Once a sniper, always a sniper-Part-V(Continued from Once a sniper, always a sniper-Part-IV)
The sun is setting behind the hill. The visibility will become poor very soon. The Hunter quickly reviews the situation. All the terrorists except the two scouts have returned to the Bangladesh side. The two scouts are now climbing very quickly. He readies himself for the confrontation.
Behind the cover, he adjusts the angle carefully and fires. But this time, his shot is wide off the mark. One bullet lost! He understands with horror that at a close range, his rifle is not functioning. Not only that, these two terrorists have got a good idea of his position. They start firing-and it is concentrated fire, unlike the earlier firing in general direction.
He adjusts the scope of his rifle hurriedly and again fires. This time it is relatively more accurate and hits the shoulder of one of the terrorists. Firing gets more intensified. With difficulty because of his wooden leg, he starts crawling to change his position, which is now known to the terrorists. But he can't escape the keen eyes of the terrorists. He is hit by a bullet. He feels an intense pain in his left hand.
Somehow, the Hunter reaches behind another tree. Despite pain, he calmly reviews his situation. He has only one bullet left, but his rifle is not accurate in close quarters. Two terrorists (one injured) are pursuing him. Both of them are armed with AK-47. He himself is injured. He can't use the rifle anymore. He brings out his commando knife and readies himself for the final assault.
Deputy Commandant Reddy of BSF comes out hurriedly from his office. He has distinctly heard the sound of gunfire. During the short-term course of jungle warfare in the Army Jungle Warfare school at Vairengte in Mizoram, he has learnt to pinpoint the direction of firing hearing the sound. He quickly assembles his QRT. In less than five minutes, the Maruti Gypsy (spelling corrected) starts moving with six members of BSF QRT.
The Gypsy (spelling corrected) stops below the hill. Reddy and other members of his team get down. In a few seconds, they trace the motorbike hidden behind a bush. They can observe the dead bodies of two donkeys in Umngot river. They start climbing the hill in three pairs as per the SOP.
Reddy's 'buddy', Bidhan Chandra Ghosh notices the man. He has been firing at a tree. He has been firing short bursts in semi-automatic mode from his AK-47. Bidhan silently seeks permission from Reddy and he readily agrees. BSF sharp-shooter Bidhan doesn't hesitate for a second. He takes out his revolver and fires at the terrorist. His body slumps to the ground. Another terrorist comes out and lifts his AK-47 with difficulty (he has an injury) directing at Bidhan. Reddy pulls the trigger of his revolver. The second terrorist also kisses the ground for the last time.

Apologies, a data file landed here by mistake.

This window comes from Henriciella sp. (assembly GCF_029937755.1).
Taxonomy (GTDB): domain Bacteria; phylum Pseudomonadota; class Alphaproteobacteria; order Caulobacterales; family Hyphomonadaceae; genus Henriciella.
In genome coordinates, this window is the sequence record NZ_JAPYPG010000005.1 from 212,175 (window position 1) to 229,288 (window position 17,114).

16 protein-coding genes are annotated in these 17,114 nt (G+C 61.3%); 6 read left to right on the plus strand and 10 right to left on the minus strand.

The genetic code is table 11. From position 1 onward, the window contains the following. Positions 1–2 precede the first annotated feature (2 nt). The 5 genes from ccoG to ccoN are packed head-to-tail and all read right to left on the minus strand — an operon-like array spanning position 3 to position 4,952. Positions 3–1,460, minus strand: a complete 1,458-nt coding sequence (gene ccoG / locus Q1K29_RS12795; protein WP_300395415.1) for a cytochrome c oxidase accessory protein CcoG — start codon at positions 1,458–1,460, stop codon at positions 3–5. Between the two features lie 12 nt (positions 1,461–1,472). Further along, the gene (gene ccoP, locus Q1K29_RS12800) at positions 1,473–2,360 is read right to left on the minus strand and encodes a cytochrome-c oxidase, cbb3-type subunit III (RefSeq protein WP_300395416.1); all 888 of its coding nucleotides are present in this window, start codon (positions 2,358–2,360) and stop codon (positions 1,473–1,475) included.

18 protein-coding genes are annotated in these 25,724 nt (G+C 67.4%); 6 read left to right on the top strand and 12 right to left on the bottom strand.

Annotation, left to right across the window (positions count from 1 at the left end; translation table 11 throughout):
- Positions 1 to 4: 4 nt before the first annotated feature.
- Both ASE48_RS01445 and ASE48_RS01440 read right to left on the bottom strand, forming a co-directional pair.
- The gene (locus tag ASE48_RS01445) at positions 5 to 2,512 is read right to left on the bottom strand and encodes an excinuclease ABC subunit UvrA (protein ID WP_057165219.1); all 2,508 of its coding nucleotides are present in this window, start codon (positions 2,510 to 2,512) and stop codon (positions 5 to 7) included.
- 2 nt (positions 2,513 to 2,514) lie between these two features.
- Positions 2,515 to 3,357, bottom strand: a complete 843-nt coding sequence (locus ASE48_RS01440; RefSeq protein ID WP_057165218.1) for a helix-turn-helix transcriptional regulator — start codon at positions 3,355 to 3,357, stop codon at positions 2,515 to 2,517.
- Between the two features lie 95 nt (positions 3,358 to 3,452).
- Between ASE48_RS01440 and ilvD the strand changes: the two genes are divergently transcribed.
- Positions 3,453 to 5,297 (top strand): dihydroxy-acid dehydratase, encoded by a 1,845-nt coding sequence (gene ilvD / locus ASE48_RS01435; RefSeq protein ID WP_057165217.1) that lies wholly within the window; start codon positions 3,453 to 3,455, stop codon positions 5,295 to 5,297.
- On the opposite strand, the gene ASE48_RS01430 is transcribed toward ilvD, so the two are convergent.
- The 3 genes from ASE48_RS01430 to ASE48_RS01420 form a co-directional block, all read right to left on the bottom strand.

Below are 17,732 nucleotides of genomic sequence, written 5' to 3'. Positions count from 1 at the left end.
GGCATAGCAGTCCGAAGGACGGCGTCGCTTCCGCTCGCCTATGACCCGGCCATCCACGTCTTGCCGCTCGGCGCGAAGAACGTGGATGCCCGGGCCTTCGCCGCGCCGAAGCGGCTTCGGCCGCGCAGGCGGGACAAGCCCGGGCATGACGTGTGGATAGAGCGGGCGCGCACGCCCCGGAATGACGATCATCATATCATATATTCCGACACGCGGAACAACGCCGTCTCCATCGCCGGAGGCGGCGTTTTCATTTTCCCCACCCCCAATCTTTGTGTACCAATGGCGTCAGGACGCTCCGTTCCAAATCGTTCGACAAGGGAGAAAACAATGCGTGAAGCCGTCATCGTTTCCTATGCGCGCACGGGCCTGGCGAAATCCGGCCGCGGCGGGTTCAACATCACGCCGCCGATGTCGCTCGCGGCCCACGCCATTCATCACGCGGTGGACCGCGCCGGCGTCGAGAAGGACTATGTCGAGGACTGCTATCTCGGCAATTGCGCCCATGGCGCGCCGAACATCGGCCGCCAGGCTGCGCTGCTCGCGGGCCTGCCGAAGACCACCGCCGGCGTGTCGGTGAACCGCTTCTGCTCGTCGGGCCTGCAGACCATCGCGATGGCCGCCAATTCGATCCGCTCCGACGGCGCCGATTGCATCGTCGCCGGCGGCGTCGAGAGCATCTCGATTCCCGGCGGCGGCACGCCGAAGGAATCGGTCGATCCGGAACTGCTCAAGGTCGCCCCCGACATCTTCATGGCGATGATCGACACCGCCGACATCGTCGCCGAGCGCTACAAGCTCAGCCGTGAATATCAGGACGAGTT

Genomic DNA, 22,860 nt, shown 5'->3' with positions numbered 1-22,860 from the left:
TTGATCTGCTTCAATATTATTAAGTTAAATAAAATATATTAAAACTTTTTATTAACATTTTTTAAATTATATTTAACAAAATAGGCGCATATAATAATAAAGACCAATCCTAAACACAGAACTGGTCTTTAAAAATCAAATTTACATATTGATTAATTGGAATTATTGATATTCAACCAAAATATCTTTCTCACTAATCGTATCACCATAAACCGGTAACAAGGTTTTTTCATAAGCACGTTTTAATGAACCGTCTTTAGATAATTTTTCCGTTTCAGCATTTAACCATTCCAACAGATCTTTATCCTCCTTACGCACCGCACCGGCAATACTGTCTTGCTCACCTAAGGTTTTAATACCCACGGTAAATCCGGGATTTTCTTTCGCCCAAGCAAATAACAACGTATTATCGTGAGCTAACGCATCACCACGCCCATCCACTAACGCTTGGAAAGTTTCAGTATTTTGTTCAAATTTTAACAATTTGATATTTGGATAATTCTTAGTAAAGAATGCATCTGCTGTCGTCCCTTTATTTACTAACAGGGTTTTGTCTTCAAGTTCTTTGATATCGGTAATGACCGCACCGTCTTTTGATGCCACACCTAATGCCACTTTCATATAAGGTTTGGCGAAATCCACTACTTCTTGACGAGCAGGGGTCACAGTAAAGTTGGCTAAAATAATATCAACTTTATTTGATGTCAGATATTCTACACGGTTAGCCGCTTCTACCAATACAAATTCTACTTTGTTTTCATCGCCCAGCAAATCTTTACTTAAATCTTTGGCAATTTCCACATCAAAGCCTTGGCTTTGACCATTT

Deputy Commandant Reddy and his buddy Bidhan Chandra Ghosh are astonished when they find an injured man with a wooden leg and a commando knife in his right hand comes out behind a tree. With difficulty, he reaches near the two BSF officers and hands over his identity card. Then he falls down, senseless. Reddy asks the other members of the QRT to bring a stretcher quickly.
(Seven days later: In a Hospital at Shillong)
Deputy Commandant Reddy enters the small cabin. The man is sitting upright. His left hand is bandaged but there is no sign of weakness in the middle-aged Khasi man with one wooden leg. Reddy pulls out a letter carefully and hands over to the man. Director General of BSF expresses his gratitude to Rifleman Tashi Diengdoh (Retd.) for single-handedly stopping a group of arms-smugglers. His name is being recommended for a bravery award. In the last para of the letter, the Director-General offers a contractual position to Rifleman Tashi to train sniping to the BSF personnel posted at Meghalaya. The rifle and ammunition would be provided by the BSF.
Rifleman Tashi Diengdoh, nicknamed 'Hunter', smiles after reading the letter. He is again going to handle his trusted Dragonov.